The Apple Vision Pro isn't the first $3,000+ headset but one current market leader isn't worried about its competition

Vision Pro eyesight
(Image credit: Apple)

Apple's Vision Pro AR/VR headset will finally go on sale on February 2 after months of waiting, and it's going to be a huge release for both Apple and the mixed reality industry as a whole. So much so that you might expect that the incumbent companies are starting to look over their shoulder at what Apple is doing and where it intends to take the Vision Pro. But at least one of them isn't concerned at all.

Magic Leap has been making AR headsets for a while now and the Magic Leap 2 is a strong contender in a world where such headsets are used to teach complex things like surgery and more. The Vision Pro could potentially have a place in similar settings thanks to its high-end technology and ultra-fast M2 chip, but Magic Leap isn't at all worried about Apple's progress.

In fact, Magic Leap isn't just unworried about the Vision Pro, its CEO Ross Rosenberg isn't even convinced that the two companies are paddling in the same pool. He's confident that the Magic Leap 2 is a cut above, despite costing less than the Vision Pro — albeit just $200 less. Priced at $3,300 the Magic Leap 2 is an expensive headset, a fact that should perhaps shed new context on the Vision Pro's own eye-watering price tag. 

It's all about the accuracy

Rosenberg was speaking in an interview with VentureBeat at this year's CES 2024 event when he was, understandably, asked about the elephant in the room. And elephants don't come much bigger than Apple.

Rosenberg suggested that Apple's focus is more on displaying content to users whereas Magic Leap's is elsewhere.

"When you have the desire to not just display information, and not just even locate information, but to interact with that information at that level of precision, there’s no one else that can do what we do," Rosenberg explained. "There’s a big moat around the company for those types of use cases. What Apple has shown, as I’m sure you’ve seen, is much more about watching a streaming movie or a FaceTime call, where you don’t need nearly as much accuracy." Rosenberg went on to add that Apple's headset is in "a very different space" to its own as a result.

CTO Daniel Diez added that Magic Leap also excels in an area where Apple may not — motion.

"The other big difference is that if the task you’re doing requires you to be in motion as the user, or if things in your environment are in motion, the lag of re-rendering every time an object moves or you move and putting it on the screens is a deal killer for something like military training applications, police, first responders, active shooter training, or physicians who want to see things immediately," he explained. Those things don't seem like areas in which Apple will turn its focus, either.

A question of price

Much has been made about the Vision Pro's $3,499 starting price, but Magic Leap's executives were quick to point out that its own prices have been consistent, suggesting that it sees no need to reduce them yet.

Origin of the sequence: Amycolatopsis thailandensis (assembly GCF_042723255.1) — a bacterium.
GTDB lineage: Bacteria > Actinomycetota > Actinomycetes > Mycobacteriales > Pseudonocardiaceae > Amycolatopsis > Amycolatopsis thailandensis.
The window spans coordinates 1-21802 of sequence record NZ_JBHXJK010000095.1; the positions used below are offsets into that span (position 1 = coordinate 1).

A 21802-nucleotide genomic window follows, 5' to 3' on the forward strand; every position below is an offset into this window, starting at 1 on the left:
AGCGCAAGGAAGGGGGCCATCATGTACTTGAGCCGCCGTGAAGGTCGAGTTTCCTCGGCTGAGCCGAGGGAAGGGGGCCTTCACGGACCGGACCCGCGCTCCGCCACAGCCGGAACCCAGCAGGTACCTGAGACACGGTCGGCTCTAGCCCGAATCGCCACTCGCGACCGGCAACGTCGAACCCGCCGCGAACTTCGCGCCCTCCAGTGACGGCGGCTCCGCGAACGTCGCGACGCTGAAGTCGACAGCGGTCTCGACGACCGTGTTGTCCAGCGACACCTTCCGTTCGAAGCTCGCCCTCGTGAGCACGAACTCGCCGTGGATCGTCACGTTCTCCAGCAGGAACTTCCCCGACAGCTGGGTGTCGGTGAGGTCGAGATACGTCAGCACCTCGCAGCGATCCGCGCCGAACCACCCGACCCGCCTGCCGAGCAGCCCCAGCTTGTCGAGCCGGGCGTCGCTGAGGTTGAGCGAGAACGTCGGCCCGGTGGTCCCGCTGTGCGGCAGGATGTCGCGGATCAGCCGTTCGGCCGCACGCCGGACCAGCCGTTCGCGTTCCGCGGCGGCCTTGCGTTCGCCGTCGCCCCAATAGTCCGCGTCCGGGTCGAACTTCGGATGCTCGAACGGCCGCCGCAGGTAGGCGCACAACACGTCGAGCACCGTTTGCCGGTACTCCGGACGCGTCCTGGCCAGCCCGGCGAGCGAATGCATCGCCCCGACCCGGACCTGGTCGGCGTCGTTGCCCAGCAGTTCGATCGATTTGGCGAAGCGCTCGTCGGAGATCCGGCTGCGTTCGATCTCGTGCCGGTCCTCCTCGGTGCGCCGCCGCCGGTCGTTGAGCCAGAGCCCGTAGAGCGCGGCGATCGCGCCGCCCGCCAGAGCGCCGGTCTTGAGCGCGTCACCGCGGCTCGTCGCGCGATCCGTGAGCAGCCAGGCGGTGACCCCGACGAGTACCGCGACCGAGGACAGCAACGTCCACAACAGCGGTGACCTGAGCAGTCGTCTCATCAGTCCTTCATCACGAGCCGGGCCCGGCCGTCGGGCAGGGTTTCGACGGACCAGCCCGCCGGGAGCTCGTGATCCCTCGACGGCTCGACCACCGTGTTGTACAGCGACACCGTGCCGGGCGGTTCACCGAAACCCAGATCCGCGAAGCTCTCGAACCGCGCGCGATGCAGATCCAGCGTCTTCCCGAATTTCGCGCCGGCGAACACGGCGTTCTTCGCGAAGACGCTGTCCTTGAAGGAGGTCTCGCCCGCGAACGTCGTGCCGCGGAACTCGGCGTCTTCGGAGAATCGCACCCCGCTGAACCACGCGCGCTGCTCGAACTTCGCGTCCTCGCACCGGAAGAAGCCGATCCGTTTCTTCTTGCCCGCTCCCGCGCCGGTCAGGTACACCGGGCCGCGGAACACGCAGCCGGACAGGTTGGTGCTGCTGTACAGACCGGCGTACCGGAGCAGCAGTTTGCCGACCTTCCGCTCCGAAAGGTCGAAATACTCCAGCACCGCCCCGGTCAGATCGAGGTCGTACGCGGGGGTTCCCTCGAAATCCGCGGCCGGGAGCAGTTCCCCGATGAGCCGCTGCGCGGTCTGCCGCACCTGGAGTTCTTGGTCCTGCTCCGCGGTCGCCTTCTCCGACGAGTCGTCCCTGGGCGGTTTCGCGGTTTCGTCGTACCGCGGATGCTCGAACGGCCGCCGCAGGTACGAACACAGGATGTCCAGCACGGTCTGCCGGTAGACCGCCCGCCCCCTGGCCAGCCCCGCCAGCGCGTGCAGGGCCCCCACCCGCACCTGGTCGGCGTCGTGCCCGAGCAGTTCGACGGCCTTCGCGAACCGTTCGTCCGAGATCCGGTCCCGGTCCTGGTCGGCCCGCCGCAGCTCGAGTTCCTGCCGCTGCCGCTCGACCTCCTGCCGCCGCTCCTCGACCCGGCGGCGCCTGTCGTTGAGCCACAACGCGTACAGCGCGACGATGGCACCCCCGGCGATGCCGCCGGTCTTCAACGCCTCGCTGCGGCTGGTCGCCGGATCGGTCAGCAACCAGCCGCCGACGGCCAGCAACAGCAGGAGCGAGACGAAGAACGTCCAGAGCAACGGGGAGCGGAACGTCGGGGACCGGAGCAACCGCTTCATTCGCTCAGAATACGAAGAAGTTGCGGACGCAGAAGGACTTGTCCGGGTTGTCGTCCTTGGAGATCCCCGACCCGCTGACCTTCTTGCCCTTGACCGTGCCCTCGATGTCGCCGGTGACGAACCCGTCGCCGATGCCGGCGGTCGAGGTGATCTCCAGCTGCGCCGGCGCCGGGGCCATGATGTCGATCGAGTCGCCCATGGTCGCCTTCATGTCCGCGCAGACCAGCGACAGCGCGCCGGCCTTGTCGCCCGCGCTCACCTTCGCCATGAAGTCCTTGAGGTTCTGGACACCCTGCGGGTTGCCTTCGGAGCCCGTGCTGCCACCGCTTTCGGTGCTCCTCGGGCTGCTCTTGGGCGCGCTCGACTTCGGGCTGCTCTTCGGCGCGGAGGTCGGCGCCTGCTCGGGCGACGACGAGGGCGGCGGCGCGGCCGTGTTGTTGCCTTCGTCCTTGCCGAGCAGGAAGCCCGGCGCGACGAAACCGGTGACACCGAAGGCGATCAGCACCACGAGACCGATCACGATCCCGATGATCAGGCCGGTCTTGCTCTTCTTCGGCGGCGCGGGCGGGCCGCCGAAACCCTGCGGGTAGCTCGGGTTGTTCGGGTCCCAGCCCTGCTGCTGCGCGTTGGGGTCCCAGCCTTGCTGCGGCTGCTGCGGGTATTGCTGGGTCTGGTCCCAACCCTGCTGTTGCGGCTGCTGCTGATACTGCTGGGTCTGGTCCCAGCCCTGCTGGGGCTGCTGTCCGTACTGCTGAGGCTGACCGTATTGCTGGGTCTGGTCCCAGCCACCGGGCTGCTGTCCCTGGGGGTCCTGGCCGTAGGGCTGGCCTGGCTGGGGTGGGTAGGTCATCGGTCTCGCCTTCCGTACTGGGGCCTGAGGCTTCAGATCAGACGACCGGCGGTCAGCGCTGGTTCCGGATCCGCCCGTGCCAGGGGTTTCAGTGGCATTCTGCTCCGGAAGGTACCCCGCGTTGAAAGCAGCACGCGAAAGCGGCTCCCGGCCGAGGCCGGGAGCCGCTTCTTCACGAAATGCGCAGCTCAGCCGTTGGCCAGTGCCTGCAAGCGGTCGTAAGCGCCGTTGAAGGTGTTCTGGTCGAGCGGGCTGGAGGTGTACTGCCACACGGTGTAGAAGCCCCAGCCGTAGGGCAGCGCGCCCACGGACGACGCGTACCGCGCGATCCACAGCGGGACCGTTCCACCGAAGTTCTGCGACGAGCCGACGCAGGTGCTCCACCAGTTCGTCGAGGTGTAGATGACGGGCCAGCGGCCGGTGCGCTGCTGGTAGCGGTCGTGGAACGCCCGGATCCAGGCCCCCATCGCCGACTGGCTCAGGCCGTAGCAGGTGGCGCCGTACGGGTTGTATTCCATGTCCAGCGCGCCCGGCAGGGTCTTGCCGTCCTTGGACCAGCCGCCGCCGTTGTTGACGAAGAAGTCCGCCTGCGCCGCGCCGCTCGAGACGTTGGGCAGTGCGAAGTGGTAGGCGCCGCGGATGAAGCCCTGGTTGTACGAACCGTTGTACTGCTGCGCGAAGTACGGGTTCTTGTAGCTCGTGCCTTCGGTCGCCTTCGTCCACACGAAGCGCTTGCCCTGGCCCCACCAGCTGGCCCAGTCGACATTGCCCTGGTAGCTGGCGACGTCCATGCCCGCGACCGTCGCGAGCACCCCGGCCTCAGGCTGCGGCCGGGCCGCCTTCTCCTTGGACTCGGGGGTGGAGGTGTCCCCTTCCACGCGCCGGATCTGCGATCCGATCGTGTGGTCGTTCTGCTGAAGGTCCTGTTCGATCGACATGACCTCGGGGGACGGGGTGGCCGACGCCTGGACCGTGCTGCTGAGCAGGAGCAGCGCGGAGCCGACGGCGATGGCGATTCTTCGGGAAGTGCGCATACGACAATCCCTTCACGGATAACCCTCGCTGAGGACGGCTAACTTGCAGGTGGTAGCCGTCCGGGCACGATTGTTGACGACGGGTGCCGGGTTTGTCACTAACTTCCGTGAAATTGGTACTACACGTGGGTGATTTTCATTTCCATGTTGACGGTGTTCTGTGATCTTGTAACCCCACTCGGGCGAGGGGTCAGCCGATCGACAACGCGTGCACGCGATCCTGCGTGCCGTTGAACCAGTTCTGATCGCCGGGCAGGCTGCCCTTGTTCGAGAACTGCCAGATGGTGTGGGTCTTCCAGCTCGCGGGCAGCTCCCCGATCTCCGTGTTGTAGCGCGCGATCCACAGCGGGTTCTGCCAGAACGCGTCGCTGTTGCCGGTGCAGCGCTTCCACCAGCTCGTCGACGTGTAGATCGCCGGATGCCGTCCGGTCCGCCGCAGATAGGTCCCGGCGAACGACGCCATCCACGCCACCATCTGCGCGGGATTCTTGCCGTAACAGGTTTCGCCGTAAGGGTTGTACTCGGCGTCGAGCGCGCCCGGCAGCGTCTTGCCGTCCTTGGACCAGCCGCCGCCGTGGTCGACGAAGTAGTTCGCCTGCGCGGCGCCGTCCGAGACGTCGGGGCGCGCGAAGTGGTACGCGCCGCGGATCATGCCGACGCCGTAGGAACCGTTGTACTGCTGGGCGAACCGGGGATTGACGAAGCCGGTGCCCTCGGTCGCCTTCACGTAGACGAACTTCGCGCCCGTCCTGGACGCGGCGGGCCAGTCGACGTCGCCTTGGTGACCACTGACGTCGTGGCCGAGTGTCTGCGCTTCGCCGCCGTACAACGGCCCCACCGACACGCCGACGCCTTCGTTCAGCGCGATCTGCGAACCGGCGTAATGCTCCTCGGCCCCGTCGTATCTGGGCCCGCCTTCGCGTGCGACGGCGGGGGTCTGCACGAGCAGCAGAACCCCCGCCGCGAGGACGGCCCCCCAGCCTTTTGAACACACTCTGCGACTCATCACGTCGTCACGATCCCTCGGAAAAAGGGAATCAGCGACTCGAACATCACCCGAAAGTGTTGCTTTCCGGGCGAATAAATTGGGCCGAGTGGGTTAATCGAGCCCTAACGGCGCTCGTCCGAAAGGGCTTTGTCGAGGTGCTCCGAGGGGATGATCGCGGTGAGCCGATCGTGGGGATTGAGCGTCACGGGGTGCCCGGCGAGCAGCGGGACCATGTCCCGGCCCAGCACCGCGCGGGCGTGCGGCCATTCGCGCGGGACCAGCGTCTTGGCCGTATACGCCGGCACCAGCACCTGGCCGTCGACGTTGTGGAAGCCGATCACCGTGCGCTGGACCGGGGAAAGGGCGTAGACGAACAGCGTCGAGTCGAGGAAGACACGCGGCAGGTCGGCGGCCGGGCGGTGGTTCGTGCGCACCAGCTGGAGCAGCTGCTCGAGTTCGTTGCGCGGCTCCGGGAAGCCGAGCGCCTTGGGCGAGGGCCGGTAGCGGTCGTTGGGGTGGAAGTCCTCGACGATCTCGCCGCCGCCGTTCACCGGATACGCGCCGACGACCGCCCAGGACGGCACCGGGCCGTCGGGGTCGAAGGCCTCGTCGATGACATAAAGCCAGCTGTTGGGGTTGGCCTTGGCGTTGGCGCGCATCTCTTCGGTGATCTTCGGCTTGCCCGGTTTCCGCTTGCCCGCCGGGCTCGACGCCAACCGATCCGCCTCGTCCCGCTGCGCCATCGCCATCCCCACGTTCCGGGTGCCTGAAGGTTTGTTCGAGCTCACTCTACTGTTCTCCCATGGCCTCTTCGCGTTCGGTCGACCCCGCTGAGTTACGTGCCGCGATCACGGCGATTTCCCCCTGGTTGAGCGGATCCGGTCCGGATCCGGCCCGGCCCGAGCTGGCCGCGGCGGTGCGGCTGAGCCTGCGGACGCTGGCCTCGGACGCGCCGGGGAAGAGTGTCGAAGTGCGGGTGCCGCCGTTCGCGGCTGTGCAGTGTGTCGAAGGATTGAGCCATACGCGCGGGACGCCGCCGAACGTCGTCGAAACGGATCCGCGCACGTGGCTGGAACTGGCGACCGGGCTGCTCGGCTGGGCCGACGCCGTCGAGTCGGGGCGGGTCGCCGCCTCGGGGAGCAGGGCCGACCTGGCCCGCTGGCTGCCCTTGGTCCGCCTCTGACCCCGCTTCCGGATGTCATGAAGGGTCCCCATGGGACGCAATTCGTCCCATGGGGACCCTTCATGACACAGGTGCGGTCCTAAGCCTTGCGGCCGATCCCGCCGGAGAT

But Magic Leap isn't generally selling to end users in the way Apple is, and that's why a future Vision Pro is already touted to be cheaper and more accessible than the current $3,499 model.

That model will go up for preorder on January 19 before finally going on sale to the public across the United States on February 2. A global launch has been tipped to happen before WWDC in June, too.

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Oliver Haslam

Oliver Haslam has written about Apple and the wider technology business for more than a decade with bylines on How-To Geek, PC Mag, iDownloadBlog, and many more. He has also been published in print for Macworld, including cover stories. At iMore, Oliver is involved in daily news coverage and, not being short of opinions, has been known to 'explain' those thoughts in more detail, too.

Having grown up using PCs and spending far too much money on graphics card and flashy RAM, Oliver switched to the Mac with a G5 iMac and hasn't looked back. Since then he's seen the growth of the smartphone world, backed by iPhone, and new product categories come and go. Current expertise includes iOS, macOS, streaming services, and pretty much anything that has a battery or plugs into a wall. Oliver also covers mobile gaming for iMore, with Apple Arcade a particular focus. He's been gaming since the Atari 2600 days and still struggles to comprehend the fact he can play console quality titles on his pocket computer.

  • FFR
    Rip magic leap
  • gian posatiere
    So Magic Leap is making the Blackberry mistake except they don't even have the success Blackberry had so are even more vulnerable.
  • FFR
    gian posatiere said:
    So Magic Leap is making the Blackberry mistake except they don't even have the success Blackberry had so are even more vulnerable.

    It’s not going to end well